Vodafone Smart Ultra 6: Screen
If you’re not interested in the Vodafone Smart Ultra 6 just because it offers 4G at a reasonable price, it’s a fair bet that the screen has lured you here. This is the best screen we’ve seen in a £125 phone to date.
Where other phones at the price use 720p panels, this one is 1080p, meaning there’s no sense of sharpness compromise despite the display’s large 5.5-inch size. It’s big, it’s sharp and its colours are pretty good too.
The best likely have better colour calibration, but there’s no obvious bias or cast, a fairly neutral white balance and natural-looking saturation. No over-saturation, and if there’s any undersaturation it’s not obvious.
Turning on the Vodafone Smart Ultra 6 we were expecting to see an obvious reason why Vodafone/ZTE managed to get this 1080p panel in at £125. But we can’t find one: this is a pretty lovely screen.
It doesn’t have a super-effective anti-reflective coating, but taking it out on a sunny day it’s not difficult to see what’s going on. The crucial part here is that the display doesn’t appear appear recessed, which is often the contrast-reducing, reflection-boosting killer when it comes to higher-spec screens in budget phones.
It almost goes without saying at this point, but the Vodafone Smart Ultra 6 uses an IPS LCD screen. The ubiquity of this tech more-or-less explains why a phone this cheap can have a screen this capable. And it is the best screen you currently get at the price.
Vodafone Smart Ultra 6: Software
Seems ambitious? Spend a bit more time with the Vodafone Smart Ultra 6 and you realise it’s not ambition that has led to this phone, but pure pragmatism.
The Vodafone Smart Ultra 6 runs a virtually untouched version of Android Lollipop, currently 5.0.2. Even the preinstalled wallpapers are the same default ones we saw in the Nexus 6. Of course, this creates less work for Vodafone, meaning it doesn’t have a custom UI to constantly maintain and provide fixes for.
You don’t get away bloat-free, though. The Vodafone Smart Ultra 6 comes with a bunch of Vodafone crapware apps installed, and they’re pinned to the very top of the apps menu. It’s a red stain no amount of scrubbing will get rid of.
If that’s going to drive you up the wall, maybe it’s time to move on. But there’s nothing you can’t simply ignore by living mostly on your homescreens rather than the apps menu.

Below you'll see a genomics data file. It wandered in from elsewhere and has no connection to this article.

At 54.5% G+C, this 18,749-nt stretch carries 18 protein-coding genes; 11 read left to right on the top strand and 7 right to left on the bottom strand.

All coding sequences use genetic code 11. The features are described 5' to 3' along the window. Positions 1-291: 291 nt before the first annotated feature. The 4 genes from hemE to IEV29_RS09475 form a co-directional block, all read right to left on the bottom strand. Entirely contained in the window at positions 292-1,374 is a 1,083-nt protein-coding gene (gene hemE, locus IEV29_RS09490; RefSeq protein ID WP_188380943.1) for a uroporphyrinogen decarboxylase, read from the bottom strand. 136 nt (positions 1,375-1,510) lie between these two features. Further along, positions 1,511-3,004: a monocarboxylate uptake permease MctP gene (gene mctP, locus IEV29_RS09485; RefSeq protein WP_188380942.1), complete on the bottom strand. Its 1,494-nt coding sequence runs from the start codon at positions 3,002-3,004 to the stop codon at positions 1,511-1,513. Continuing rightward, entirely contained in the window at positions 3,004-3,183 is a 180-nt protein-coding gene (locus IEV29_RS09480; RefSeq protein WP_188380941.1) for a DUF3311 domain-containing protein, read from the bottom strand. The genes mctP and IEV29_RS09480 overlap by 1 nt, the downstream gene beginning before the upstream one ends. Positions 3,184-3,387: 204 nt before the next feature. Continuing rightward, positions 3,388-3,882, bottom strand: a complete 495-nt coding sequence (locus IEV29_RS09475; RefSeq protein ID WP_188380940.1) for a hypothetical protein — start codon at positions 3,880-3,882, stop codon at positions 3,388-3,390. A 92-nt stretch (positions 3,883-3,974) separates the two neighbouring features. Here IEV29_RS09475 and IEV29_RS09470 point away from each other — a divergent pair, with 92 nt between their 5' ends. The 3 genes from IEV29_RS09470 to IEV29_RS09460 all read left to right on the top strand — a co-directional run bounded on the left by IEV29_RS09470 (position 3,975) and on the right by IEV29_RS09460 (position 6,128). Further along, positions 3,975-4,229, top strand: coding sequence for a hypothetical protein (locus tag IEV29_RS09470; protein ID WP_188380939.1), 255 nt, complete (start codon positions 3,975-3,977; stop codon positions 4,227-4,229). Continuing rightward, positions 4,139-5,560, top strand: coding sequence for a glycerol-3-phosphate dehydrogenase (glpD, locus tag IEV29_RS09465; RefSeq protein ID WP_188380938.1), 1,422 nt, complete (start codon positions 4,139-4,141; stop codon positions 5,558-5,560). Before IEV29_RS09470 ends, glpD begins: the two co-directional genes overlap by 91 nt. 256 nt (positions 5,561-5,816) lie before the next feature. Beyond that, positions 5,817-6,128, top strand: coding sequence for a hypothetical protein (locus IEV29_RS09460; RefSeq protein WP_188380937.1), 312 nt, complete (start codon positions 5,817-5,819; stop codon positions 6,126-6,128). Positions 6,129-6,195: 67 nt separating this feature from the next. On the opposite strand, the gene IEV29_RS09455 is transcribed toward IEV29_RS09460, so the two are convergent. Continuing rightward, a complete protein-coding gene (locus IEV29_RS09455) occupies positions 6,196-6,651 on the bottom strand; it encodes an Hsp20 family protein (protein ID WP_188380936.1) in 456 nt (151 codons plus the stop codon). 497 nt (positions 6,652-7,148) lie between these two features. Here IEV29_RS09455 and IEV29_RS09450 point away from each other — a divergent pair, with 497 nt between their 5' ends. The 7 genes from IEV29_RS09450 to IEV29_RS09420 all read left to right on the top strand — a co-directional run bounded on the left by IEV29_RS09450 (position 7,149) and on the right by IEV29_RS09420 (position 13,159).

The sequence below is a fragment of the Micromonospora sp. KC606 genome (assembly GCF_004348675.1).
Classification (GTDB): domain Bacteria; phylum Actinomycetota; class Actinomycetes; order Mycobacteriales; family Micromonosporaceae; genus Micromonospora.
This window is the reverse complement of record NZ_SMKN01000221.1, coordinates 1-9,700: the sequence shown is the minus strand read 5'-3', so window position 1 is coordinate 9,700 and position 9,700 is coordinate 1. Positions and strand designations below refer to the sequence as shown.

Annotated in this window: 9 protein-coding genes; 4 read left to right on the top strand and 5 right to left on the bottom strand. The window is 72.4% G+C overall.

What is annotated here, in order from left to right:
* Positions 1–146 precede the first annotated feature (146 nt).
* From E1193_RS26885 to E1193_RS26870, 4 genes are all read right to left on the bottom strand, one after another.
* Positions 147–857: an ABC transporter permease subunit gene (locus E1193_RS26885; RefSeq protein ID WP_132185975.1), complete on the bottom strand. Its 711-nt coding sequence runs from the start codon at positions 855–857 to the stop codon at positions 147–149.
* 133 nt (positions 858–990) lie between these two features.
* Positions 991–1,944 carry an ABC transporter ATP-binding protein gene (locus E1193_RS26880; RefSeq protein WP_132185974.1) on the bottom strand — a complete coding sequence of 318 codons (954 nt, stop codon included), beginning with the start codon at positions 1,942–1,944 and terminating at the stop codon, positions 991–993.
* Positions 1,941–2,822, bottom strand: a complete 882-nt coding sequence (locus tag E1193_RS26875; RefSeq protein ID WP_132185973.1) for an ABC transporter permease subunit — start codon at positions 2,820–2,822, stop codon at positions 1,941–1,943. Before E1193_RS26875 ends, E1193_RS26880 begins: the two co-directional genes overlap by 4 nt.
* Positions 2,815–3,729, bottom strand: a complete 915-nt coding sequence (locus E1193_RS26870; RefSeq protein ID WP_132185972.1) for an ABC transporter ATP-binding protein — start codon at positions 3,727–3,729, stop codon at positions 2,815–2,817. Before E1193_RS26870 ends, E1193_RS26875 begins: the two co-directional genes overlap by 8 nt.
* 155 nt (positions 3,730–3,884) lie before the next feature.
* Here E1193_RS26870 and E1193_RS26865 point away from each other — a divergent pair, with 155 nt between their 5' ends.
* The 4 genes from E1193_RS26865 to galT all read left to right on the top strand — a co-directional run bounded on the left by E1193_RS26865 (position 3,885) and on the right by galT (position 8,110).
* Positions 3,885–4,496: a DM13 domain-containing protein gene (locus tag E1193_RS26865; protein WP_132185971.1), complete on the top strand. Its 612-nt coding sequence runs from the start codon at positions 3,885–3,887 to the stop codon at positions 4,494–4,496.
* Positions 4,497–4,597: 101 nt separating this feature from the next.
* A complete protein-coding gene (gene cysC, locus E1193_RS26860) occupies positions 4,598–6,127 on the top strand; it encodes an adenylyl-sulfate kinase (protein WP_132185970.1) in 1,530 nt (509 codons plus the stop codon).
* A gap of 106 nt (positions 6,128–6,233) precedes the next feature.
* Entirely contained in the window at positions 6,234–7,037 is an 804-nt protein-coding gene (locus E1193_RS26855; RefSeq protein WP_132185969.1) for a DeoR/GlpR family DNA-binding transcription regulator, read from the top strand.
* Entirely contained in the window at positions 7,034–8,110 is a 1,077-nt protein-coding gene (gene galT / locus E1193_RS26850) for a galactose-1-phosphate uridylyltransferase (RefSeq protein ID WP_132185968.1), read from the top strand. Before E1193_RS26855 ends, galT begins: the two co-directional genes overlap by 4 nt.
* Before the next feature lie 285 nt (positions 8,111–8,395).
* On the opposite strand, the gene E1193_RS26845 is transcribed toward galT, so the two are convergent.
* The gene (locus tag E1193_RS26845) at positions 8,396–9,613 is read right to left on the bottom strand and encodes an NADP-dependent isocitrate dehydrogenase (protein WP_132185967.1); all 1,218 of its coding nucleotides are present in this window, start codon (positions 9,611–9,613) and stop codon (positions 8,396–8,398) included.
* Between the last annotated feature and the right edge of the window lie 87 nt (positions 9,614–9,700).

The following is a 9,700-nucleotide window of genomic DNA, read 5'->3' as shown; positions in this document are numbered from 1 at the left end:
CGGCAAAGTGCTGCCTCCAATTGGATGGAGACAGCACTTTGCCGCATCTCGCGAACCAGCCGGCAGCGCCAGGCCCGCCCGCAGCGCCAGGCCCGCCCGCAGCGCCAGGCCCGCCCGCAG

There are seven of these apps. Here’s a quick roll call:
Direct Access: A link to Vodafone’s accessories store. 100 per cent pointless.
Discover: Provides info about Vodafone services. 90 per cent pointless.
Message: A free messenger for Vodafone users. A WhatsApp rip-off.
My Web: A web shortcut to a Vodafone page. 100 per cent pointless.
Smart Flow: A home screen style that cycles through selected images. But it crashed too much for us to use it.
Smart Tips: Loads of little tutorials on how to use your phone. Handy for beginners, but underpopulated at the time of writing (there were no ‘Expert’ tips, but there should be by the time you get hold of one).
Updates: Lets you install more Vodafone apps.
Install more Vodafone apps and, thankfully, they don’t stick to the very top of your apps menu. Some are kinda handy, like Net Perform, which monitors downtime and data usage, and lets you do a speed test.
We tested the phone with a Vodafone 4G SIM and got very strong speeds of 30-odd Mb download, and once even recorded 131Mbit download and 25Mbit upload. That’s no doubt attached to a ‘VIP’ plan we mere mortals don’t usually get to experience. But it’s nice to see how the other half live, eh?
The crucial thing here is that while these extra Vodafone apps are annoying, they don’t really affect the inner workings of the system. The one bolt-on that does is that the Vodafone Smart Ultra 6 loads Flipboard when you flick to the left of your left-most home screen. Flipboard is a popular news stream app.
This replaces the news feed homescreens used by HTC and Samsung. But this one isn’t actually a homescreen, it simply loads the Flipboard app proper. Vodafone clearly knows trying anything too ambitious on the software side could easily backfire.
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